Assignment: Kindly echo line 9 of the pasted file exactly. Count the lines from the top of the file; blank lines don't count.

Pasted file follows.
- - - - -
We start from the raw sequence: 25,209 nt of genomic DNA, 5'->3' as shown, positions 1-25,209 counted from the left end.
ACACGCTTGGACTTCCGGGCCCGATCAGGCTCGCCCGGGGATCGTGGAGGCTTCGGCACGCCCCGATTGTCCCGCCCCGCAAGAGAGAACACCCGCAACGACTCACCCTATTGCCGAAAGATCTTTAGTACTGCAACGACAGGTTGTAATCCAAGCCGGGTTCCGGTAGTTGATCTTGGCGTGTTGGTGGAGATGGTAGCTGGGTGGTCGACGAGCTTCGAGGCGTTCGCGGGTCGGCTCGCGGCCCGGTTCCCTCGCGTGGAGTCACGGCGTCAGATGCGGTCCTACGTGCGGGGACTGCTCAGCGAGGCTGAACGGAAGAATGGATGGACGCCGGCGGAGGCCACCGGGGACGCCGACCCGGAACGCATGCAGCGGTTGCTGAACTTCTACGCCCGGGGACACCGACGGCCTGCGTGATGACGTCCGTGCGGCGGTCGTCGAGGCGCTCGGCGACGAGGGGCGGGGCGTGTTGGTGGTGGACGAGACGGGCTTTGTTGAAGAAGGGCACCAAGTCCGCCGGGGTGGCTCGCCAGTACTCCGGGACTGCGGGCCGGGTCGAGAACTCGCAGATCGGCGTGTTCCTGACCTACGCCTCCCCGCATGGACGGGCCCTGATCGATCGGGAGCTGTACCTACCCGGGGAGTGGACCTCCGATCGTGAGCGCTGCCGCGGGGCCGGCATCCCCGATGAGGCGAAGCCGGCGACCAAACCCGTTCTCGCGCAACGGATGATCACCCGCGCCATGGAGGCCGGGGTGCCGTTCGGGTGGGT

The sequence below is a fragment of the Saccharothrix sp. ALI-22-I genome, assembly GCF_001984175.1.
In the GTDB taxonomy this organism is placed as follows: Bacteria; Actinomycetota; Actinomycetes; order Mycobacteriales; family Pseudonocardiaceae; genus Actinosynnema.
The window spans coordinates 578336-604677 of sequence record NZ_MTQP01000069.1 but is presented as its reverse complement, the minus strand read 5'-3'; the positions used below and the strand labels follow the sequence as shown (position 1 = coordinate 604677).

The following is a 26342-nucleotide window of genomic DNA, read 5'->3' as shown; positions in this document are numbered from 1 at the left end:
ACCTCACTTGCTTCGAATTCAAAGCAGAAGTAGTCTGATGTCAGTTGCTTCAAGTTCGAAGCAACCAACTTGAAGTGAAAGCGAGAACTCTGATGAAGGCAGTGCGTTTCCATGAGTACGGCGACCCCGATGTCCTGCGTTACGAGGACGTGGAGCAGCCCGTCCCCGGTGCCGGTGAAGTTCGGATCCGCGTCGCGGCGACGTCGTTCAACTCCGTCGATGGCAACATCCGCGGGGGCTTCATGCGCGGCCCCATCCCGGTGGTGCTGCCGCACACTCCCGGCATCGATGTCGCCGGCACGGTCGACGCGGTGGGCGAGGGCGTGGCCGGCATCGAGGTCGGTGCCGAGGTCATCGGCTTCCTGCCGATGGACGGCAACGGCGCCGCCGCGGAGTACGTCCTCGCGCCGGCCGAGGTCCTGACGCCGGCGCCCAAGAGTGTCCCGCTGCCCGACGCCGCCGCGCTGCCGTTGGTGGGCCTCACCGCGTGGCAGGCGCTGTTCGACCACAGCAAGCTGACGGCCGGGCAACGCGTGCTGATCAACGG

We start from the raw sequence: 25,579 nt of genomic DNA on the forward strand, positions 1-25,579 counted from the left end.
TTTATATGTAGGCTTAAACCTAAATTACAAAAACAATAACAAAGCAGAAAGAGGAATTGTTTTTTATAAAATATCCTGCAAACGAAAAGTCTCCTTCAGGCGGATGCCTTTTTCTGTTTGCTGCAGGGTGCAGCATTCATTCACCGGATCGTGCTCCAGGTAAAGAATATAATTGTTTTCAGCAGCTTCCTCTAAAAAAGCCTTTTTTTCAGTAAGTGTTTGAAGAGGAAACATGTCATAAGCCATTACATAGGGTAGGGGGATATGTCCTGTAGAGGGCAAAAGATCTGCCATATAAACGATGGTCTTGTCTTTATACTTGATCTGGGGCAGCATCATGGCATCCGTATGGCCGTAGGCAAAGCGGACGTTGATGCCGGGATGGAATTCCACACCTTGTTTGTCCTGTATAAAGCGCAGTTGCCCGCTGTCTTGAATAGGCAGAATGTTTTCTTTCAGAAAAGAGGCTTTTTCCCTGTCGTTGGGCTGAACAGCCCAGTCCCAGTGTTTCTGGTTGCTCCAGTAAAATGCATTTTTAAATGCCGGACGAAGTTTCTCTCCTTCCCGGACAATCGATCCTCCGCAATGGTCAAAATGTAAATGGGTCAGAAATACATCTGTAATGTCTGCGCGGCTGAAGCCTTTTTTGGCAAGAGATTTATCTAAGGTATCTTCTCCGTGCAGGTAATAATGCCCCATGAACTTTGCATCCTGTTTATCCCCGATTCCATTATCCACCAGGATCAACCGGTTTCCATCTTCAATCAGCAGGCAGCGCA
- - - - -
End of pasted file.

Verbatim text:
TTTATATGTAGGCTTAAACCTAAATTACAAAAACAATAACAAAGCAGAAAGAGGAATTGTTTTTTATAAAATATCCTGCAAACGAAAAGTCTCCTTCAGGCGGATGCCTTTTTCTGTTTGCTGCAGGGTGCAGCATTCATTCACCGGATCGTGCTCCAGGTAAAGAATATAATTGTTTTCAGCAGCTTCCTCTAAAAAAGCCTTTTTTTCAGTAAGTGTTTGAAGAGGAAACATGTCATAAGCCATTACATAGGGTAGGGGGATATGTCCTGTAGAGGGCAAAAGATCTGCCATATAAACGATGGTCTTGTCTTTATACTTGATCTGGGGCAGCATCATGGCATCCGTATGGCCGTAGGCAAAGCGGACGTTGATGCCGGGATGGAATTCCACACCTTGTTTGTCCTGTATAAAGCGCAGTTGCCCGCTGTCTTGAATAGGCAGAATGTTTTCTTTCAGAAAAGAGGCTTTTTCCCTGTCGTTGGGCTGAACAGCCCAGTCCCAGTGTTTCTGGTTGCTCCAGTAAAATGCATTTTTAAATGCCGGACGAAGTTTCTCTCCTTCCCGGACAATCGATCCTCCGCAATGGTCAAAATGTAAATGGGTCAGAAATACATCTGTAATGTCTGCGCGGCTGAAGCCTTTTTTGGCAAGAGATTTATCTAAGGTATCTTCTCCGTGCAGGTAATAATGCCCCATGAACTTTGCATCCTGTTTATCCCCGATTCCATTATCCACCAGGATCAACCGGTTTCCATCTTCAATCAGCAGGCAGCGCA